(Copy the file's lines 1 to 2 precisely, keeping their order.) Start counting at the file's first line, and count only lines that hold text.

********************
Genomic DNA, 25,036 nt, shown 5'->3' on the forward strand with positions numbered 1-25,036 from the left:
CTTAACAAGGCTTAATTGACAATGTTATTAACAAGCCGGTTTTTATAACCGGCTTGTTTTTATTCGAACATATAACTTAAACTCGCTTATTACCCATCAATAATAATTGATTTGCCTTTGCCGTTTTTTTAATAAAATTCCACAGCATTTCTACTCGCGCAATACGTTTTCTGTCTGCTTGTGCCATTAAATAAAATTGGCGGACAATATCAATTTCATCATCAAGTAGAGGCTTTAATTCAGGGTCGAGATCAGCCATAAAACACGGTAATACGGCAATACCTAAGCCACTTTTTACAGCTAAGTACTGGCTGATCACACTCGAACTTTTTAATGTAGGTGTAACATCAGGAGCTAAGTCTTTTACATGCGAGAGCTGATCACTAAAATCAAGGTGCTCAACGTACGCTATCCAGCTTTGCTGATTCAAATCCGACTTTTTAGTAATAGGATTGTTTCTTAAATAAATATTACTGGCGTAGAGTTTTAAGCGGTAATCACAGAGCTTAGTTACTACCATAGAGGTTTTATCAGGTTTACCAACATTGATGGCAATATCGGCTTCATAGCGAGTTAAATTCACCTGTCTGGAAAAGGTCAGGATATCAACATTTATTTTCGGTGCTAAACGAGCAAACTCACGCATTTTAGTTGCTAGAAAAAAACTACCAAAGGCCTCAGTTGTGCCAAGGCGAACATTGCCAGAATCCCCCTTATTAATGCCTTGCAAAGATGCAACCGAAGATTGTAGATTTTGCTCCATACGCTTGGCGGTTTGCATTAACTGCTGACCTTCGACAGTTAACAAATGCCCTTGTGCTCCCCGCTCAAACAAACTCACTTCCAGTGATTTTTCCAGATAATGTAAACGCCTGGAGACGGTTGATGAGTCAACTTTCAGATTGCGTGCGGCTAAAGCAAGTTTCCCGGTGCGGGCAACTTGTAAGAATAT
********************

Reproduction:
Genomic DNA, 25,036 nt, shown 5'->3' on the forward strand with positions numbered 1-25,036 from the left:
CTTAACAAGGCTTAATTGACAATGTTATTAACAAGCCGGTTTTTATAACCGGCTTGTTTTTATTCGAACATATAACTTAAACTCGCTTATTACCCATCAATAATAATTGATTTGCCTTTGCCGTTTTTTTAATAAAATTCCACAGCATTTCTACTCGCGCAATACGTTTTCTGTCTGCTTGTGCCATTAAATAAAATTGGCGGACAATATCAATTTCATCATCAAGTAGAGGCTTTAATTCAGGGTCGAGATCAGCCATAAAACACGGTAATACGGCAATACCTAAGCCACTTTTTACAGCTAAGTACTGGCTGATCACACTCGAACTTTTTAATGTAGGTGTAACATCAGGAGCTAAGTCTTTTACATGCGAGAGCTGATCACTAAAATCAAGGTGCTCAACGTACGCTATCCAGCTTTGCTGATTCAAATCCGACTTTTTAGTAATAGGATTGTTTCTTAAATAAATATTACTGGCGTAGAGTTTTAAGCGGTAATCACAGAGCTTAGTTACTACCATAGAGGTTTTATCAGGTTTACCAACATTGATGGCAATATCGGCTTCATAGCGAGTTAAATTCACCTGTCTGGAAAAGGTCAGGATATCAACATTTATTTTCGGTGCTAAACGAGCAAACTCACGCATTTTAGTTGCTAGAAAAAAACTACCAAAGGCCTCAGTTGTGCCAAGGCGAACATTGCCAGAATCCCCCTTATTAATGCCTTGCAAAGATGCAACCGAAGATTGTAGATTTTGCTCCATACGCTTGGCGGTTTGCATTAACTGCTGACCTTCGACAGTTAACAAATGCCCTTGTGCTCCCCGCTCAAACAAACTCACTTCCAGTGATTTTTCCAGATAATGTAAACGCCTGGAGACGGTTGATGAGTCAACTTTCAGATTGCGTGCGGCTAAAGCAAGTTTCCCGGTGCGGGCAACTTGTAAGAATAT